by Natanya Duncan
UNIA women defied prescribed notions of domestic duty; blurred the lines drawn for “true” women in the early 20th Century; derived their respectability through a practice of nationalist politics in public places resulting in an efficient womanhood that set the stage for what are now known as womanist consciousness and black feminist politics. While UNIA women helped set the stage for the development of the latter ideals and in varying ways demonstrated the virtues of the “Cult of True Womanhood” and “the politics of respectability,” their activism reached further than expressions of Victorian Motherhood and their endeavor to lift as they climbed meant leaving no person of African descent behind. At times their tactics seem to contradict their aims and the results of their efforts were not always immediately evident. Still, their all encompassing visionary approach to race progress reveals another root of the nascent Civil Rights Movement tree that is in need of both study and nurture.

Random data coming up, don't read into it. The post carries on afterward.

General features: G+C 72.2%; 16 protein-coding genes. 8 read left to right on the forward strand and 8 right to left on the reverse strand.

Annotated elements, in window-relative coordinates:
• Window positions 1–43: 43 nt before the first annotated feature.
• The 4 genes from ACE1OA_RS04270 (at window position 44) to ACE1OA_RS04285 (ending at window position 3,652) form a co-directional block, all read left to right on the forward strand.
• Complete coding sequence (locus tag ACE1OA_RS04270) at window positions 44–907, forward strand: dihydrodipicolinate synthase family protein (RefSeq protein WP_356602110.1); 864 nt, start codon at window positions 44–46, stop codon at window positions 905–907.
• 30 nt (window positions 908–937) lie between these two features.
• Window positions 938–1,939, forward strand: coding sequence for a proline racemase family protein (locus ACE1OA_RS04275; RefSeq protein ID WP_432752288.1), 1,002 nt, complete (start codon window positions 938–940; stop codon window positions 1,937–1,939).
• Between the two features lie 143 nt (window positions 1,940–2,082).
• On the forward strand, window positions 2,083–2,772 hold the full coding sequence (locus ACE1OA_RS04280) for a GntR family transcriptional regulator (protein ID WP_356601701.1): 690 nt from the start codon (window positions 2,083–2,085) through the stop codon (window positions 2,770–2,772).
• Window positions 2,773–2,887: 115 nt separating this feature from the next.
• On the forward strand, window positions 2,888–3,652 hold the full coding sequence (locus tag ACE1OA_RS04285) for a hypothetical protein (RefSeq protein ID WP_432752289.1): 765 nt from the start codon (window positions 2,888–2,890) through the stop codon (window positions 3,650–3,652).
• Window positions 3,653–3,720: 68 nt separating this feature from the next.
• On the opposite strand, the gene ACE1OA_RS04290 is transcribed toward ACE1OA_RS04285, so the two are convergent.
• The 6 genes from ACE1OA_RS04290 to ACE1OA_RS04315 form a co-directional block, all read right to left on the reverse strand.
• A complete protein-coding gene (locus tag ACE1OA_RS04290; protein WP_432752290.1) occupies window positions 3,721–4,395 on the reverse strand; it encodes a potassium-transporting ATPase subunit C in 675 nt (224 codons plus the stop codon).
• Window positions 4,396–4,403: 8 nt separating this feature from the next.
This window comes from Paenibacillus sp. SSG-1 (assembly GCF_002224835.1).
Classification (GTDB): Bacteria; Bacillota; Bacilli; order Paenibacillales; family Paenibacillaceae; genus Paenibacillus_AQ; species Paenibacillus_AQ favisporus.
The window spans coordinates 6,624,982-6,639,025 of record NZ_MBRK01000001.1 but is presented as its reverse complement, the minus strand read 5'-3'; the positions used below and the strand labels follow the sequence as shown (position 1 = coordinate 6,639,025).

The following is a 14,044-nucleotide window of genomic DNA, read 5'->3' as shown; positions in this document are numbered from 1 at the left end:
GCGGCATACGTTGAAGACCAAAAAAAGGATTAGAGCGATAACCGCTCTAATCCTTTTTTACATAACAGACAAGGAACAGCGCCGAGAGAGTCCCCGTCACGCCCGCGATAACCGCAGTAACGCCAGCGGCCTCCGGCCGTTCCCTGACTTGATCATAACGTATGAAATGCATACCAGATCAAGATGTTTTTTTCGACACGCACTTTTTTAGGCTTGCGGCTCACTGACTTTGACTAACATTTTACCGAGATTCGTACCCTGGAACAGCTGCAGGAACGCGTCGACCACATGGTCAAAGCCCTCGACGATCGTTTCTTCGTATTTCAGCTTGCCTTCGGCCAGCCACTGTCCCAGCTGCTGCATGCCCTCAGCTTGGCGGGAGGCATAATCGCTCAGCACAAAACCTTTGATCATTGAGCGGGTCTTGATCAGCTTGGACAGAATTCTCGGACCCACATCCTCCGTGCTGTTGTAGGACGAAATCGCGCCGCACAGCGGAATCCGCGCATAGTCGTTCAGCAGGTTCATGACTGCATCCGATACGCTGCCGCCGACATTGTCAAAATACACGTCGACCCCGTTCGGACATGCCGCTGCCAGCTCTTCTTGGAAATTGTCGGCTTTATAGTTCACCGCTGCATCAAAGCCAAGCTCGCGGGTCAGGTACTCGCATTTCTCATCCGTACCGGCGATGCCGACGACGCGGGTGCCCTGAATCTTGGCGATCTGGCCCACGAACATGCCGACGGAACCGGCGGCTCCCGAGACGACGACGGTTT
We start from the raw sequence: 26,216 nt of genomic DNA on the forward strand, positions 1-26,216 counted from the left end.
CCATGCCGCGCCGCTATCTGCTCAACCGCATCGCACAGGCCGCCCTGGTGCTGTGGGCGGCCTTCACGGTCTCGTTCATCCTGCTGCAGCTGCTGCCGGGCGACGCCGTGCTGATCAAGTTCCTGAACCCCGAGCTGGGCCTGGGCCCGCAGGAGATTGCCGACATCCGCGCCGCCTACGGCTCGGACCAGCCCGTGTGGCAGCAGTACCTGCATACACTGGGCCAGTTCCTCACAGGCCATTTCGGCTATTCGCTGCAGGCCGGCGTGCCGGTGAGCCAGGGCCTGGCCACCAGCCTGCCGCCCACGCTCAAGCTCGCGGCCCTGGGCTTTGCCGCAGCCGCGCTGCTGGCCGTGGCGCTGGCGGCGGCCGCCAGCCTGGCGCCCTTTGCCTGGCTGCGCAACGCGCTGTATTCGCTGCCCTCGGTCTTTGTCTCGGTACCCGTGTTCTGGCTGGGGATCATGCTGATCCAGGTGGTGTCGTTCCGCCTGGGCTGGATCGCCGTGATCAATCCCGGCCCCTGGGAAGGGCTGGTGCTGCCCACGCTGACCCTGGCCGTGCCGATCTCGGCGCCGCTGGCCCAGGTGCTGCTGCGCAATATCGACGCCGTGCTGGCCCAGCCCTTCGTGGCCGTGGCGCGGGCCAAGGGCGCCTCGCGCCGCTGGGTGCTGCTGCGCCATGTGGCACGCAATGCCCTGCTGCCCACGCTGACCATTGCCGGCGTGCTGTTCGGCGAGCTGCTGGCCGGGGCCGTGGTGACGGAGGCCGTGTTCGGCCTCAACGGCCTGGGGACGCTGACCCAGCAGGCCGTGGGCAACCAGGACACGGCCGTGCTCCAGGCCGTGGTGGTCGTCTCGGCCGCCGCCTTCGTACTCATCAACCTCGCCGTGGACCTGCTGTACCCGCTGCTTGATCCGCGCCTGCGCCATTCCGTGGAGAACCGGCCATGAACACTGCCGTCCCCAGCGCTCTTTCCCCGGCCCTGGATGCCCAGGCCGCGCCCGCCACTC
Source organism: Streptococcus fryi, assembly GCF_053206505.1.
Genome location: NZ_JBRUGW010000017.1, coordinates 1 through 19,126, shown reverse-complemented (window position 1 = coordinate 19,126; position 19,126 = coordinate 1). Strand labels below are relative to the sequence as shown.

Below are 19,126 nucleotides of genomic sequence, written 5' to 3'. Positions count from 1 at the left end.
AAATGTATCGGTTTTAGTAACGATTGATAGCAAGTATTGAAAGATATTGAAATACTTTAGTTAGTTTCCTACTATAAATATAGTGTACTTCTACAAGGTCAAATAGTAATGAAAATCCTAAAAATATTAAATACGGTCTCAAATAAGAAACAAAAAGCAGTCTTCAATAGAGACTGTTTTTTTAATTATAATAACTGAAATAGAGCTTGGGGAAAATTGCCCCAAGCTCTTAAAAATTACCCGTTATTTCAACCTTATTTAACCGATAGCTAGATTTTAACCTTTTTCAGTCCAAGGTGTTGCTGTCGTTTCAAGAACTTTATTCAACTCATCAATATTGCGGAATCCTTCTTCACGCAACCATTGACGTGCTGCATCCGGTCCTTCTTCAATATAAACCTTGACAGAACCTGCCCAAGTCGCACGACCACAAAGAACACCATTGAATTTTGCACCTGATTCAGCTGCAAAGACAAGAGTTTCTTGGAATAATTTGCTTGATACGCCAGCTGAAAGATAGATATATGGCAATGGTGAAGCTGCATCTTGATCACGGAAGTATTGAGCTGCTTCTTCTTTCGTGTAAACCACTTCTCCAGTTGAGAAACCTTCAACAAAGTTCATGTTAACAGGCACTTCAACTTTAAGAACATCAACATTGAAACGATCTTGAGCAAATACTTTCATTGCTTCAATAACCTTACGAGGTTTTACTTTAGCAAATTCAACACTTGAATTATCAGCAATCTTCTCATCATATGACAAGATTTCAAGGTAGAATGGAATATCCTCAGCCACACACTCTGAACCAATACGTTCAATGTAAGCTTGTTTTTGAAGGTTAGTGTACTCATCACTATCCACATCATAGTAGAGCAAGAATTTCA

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Keywords: womanist, UNIA, Civil Rights Movement, black consciousness